You said: “The point is that the distant bureaucrat who assigns students to schools controlled by the bureaucrat also suffers from all of these same human foibles.” Who specifically are you referring to when you say “the distant bureaucrat”? My understanding is that local school boards are typically responsible for student assignment, a task that is often carried out in a nuts-and-bolts way by central office folk in the district. So who is the distant bureaucrat?

    Or are you making a larger point, that state legislatures decide whether or not students have statewide choice options, such as vouchers or charters, and that bureaucrats within state departments of education have a hand in this process?

    I guess I’m not understanding your “distant bureaucrat” reference.


    • Greg Forster says:

      School districts are distant bureaucrats – distant in every way that could possibly matter.

      Kids are assigned to schools based on ZIP codes, for crying out loud. What does the school board know about my daughter and what she needs, and what methods or environments or teacher characteristics would help meet those needs?

  2. […] Jay Greene wanders into the fray at his blog and in the comments […]

  3. allen says:

    Looks like Dan’s trying to rationalize the case for what’s at heart a political deal.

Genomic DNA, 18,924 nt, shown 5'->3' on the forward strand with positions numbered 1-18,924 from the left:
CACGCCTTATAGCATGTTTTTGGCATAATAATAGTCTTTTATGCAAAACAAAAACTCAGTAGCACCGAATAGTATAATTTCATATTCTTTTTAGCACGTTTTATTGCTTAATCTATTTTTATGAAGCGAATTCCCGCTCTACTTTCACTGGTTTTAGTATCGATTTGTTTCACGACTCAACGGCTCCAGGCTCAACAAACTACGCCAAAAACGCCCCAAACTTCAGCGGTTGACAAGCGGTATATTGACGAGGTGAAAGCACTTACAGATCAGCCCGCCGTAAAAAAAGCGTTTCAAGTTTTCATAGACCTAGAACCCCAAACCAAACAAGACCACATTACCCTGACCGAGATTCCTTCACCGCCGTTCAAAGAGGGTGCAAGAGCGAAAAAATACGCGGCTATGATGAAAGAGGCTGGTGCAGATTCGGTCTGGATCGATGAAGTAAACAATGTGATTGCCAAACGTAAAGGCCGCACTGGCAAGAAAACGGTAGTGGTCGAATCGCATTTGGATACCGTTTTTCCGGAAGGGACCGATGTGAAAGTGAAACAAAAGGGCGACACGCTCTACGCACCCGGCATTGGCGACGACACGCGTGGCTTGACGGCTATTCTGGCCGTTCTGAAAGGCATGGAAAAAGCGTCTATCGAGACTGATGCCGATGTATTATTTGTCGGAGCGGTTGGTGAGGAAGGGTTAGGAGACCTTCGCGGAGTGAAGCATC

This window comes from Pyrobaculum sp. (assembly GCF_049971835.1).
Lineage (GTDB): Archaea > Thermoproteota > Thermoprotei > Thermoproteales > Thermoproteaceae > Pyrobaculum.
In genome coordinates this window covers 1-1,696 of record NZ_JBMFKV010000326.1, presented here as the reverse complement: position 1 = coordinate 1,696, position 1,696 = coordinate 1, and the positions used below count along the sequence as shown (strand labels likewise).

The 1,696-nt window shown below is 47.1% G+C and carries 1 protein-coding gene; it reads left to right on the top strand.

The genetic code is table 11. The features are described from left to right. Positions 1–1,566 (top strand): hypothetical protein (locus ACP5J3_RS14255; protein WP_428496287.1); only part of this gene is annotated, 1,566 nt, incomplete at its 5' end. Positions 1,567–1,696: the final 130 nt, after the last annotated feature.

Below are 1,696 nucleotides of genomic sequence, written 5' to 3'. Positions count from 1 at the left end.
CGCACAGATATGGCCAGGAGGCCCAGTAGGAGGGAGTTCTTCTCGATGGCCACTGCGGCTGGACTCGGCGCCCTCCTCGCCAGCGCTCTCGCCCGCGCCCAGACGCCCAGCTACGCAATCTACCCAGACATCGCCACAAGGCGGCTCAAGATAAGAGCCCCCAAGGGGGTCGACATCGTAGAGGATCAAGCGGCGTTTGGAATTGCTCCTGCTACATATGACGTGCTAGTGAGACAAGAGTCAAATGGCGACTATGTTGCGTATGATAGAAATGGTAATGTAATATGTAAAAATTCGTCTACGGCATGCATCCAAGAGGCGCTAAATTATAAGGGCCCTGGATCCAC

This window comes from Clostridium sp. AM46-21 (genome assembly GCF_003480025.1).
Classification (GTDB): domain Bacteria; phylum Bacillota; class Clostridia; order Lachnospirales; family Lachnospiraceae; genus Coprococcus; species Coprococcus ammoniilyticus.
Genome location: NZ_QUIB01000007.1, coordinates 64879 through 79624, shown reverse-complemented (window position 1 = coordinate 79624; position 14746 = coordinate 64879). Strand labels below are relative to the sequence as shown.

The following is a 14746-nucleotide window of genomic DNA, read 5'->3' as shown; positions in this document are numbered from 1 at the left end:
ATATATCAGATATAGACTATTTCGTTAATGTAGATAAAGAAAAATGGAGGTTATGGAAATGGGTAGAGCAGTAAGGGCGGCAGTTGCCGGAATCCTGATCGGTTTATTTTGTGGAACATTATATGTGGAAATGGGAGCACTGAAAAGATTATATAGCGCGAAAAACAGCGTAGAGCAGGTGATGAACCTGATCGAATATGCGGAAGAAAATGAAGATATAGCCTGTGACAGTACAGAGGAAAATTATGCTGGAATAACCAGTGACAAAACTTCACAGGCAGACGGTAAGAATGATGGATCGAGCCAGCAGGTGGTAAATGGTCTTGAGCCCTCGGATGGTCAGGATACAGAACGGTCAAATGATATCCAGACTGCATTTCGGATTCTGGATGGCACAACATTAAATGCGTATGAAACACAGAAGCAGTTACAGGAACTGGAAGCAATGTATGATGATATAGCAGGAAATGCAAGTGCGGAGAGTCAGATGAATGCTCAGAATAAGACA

The assumption that’s been offered, and been accepted for a long time, is that if the experts get enough in the way of resources and authority then the only possible outcome is a good one. But the genesis of the public education system isn’t based on that sort of rosy rationality. The public education system was the product of bare-knuckled politics in which a number of disparate constituencies found advantage. Anti-Catholic bigots forced rich Catholics to pay for the education of other people’s kids, trade unionists got rid of all that competitive child labor and the industrialists got legions of new workers who were sufficiently educated to be useful and, as important, used to regimentation and order-taking.

    Of course that sort of self-interest doesn’t play well in Peoria so the education experts, very similar to experts in other areas because they did research, published impenetrable papers and had advanced degrees, were dusted off and presented to the public as the reason why all those cute little mommies and daddies, so quaintly concerned with their children, had no reason to worry.

    Worked for quite a while too but the experts seem to have exhausted public patience so, sorry Dan but mommies and daddies, rational or not, are taking charge.

    The problem is, for many of those mommies and daddies, the sneaking suspicion exists that their life would’ve been significantly better if not for the public education system so when they find their heads being patted by the same, patronizing experts who let them down and want to dictate to them about what’s good for their kids, rational or not, those mommies and daddies aren’t interested.

  4. educ8m says:

    Fine, so what if a parent chooses a bad school. The school might not be bad, it just might not be the right school for their child. Or if it is, they could choose another one, if they have the chance. Better that, than not being able to choose at all and getting stuck with the bad government local school.

    On occasion, one might choose a bad restaurant. You don’t go back. We are supposed to be free to make bad choices sometimes. We learn from the mistake.